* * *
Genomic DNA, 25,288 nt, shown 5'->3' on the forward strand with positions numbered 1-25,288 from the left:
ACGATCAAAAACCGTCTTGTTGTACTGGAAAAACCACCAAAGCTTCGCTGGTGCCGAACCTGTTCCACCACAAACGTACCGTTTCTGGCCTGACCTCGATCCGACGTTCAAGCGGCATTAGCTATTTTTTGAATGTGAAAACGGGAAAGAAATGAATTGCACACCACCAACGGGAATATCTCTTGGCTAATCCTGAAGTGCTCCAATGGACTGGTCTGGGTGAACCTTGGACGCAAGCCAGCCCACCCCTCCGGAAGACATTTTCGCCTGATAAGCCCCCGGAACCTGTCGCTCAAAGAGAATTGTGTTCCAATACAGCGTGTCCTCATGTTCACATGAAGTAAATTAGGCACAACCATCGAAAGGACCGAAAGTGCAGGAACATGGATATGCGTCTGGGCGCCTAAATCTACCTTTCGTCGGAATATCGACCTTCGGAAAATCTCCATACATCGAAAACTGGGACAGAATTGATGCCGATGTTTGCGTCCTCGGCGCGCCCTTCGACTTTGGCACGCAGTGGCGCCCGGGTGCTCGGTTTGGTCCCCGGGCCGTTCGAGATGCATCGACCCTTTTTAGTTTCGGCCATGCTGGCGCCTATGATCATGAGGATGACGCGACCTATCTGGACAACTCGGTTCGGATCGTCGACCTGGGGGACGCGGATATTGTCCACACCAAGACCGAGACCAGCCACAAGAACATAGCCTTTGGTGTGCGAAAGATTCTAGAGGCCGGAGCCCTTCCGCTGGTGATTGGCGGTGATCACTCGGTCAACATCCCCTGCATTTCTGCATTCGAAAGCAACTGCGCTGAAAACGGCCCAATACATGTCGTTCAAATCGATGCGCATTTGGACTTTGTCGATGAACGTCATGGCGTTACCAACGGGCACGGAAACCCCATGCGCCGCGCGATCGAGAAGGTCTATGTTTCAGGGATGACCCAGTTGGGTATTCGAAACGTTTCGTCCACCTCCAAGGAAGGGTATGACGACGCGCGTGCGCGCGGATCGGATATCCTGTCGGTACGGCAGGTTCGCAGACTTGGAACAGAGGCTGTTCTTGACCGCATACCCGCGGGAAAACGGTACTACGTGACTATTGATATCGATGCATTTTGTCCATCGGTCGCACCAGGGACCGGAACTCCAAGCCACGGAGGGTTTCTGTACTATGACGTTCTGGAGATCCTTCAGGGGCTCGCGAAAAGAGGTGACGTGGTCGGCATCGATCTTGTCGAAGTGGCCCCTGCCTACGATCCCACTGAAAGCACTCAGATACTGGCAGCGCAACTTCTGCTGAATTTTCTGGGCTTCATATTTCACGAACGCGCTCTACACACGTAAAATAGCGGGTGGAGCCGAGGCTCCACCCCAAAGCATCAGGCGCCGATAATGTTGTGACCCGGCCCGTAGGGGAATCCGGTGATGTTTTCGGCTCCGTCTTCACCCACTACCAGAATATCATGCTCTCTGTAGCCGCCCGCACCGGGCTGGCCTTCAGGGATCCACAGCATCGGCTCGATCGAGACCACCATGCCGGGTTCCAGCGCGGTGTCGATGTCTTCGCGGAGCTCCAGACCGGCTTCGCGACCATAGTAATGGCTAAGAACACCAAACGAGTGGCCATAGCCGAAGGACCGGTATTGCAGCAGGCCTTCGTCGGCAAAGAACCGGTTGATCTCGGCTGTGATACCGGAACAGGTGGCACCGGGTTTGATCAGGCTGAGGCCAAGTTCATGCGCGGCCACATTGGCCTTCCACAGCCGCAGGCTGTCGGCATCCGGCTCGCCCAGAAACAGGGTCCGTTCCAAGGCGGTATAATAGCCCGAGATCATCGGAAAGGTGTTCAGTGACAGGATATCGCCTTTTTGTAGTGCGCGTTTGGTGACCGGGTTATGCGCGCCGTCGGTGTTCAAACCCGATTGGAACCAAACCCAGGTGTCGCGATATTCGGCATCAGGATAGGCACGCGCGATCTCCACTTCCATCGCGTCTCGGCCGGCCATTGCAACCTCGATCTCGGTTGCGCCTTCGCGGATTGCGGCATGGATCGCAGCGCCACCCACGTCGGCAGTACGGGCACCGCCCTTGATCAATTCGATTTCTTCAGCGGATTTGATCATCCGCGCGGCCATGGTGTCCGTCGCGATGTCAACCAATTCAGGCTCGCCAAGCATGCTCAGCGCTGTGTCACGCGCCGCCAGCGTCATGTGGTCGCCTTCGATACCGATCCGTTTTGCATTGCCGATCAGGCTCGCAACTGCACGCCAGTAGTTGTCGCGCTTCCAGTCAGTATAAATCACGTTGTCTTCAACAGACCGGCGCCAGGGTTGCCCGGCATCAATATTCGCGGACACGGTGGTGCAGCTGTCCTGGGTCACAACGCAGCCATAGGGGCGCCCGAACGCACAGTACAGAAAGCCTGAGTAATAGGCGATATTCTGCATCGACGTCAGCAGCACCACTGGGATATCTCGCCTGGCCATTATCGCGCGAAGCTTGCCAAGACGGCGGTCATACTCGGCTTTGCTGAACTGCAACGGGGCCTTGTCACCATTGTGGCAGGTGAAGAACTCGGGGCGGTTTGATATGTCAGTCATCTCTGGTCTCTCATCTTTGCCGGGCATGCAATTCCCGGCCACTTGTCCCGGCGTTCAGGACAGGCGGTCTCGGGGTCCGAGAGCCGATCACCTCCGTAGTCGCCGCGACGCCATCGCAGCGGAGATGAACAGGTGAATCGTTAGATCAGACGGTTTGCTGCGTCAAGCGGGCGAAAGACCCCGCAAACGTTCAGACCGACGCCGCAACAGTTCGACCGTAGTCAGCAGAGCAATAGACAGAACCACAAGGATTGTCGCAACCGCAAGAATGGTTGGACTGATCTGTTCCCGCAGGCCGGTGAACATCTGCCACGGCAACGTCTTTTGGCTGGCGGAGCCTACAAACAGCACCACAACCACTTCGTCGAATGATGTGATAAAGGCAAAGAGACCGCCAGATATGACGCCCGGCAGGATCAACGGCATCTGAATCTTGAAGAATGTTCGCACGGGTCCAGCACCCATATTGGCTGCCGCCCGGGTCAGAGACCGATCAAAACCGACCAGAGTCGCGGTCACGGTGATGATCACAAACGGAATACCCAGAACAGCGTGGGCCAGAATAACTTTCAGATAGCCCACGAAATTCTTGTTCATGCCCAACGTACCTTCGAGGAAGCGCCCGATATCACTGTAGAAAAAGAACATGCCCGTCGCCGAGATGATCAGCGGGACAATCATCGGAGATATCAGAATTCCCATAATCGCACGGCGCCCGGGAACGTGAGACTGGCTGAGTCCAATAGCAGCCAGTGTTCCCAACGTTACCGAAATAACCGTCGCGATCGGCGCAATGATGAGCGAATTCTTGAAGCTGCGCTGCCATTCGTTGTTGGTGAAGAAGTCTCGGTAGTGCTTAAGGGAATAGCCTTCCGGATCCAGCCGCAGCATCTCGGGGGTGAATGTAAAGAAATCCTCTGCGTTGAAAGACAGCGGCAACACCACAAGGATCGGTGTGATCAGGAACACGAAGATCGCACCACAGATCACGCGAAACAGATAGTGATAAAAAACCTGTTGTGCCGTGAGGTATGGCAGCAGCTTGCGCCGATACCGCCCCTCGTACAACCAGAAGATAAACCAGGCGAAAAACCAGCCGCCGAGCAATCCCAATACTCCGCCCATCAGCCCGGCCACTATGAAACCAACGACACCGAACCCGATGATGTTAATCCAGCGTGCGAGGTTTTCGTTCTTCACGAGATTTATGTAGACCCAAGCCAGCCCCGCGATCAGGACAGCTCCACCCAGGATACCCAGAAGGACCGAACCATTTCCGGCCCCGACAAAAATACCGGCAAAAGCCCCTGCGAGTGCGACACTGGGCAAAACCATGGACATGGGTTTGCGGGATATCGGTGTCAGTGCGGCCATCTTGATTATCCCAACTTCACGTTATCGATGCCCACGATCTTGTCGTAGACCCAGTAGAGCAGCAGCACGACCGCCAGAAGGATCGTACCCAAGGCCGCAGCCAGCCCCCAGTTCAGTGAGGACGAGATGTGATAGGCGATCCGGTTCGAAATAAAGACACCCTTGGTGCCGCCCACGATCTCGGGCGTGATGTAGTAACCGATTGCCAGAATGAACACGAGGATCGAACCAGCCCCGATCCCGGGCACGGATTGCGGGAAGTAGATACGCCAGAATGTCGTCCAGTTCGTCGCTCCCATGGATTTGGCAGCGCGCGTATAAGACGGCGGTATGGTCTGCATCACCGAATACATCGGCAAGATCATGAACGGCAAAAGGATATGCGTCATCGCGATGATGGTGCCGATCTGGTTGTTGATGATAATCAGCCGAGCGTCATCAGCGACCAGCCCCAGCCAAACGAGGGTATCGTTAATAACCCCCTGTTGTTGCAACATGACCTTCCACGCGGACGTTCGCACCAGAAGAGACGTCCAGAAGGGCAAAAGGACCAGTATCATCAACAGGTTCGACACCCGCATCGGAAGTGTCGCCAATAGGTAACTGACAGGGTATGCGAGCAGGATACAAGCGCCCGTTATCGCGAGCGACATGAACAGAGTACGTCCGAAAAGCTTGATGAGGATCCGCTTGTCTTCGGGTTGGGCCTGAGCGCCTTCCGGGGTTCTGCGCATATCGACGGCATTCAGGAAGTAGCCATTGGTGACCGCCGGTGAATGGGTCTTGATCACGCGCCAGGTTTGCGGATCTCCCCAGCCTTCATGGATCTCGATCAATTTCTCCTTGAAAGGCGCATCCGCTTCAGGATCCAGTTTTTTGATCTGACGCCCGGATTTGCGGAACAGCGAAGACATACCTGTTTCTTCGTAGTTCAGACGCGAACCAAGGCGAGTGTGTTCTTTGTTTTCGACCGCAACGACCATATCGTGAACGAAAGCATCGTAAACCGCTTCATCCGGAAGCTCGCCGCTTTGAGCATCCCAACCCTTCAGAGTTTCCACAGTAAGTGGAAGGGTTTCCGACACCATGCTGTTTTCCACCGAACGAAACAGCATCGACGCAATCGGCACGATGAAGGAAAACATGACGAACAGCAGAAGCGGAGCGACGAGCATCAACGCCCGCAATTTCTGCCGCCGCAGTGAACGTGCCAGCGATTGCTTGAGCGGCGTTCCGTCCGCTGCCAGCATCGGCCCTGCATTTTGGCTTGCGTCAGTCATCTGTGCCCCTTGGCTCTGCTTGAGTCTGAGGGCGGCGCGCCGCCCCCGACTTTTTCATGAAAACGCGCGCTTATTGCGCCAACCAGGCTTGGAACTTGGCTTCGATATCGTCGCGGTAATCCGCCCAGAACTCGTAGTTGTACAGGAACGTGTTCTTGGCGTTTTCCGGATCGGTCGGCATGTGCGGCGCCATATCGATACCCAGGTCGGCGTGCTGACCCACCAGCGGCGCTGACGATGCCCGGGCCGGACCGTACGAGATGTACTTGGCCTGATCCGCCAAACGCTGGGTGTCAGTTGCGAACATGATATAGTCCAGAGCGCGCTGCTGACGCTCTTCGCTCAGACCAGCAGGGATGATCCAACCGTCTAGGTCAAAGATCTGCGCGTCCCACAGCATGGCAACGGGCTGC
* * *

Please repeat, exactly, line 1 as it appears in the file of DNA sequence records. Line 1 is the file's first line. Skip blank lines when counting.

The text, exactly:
Genomic DNA, 25,288 nt, shown 5'->3' on the forward strand with positions numbered 1-25,288 from the left: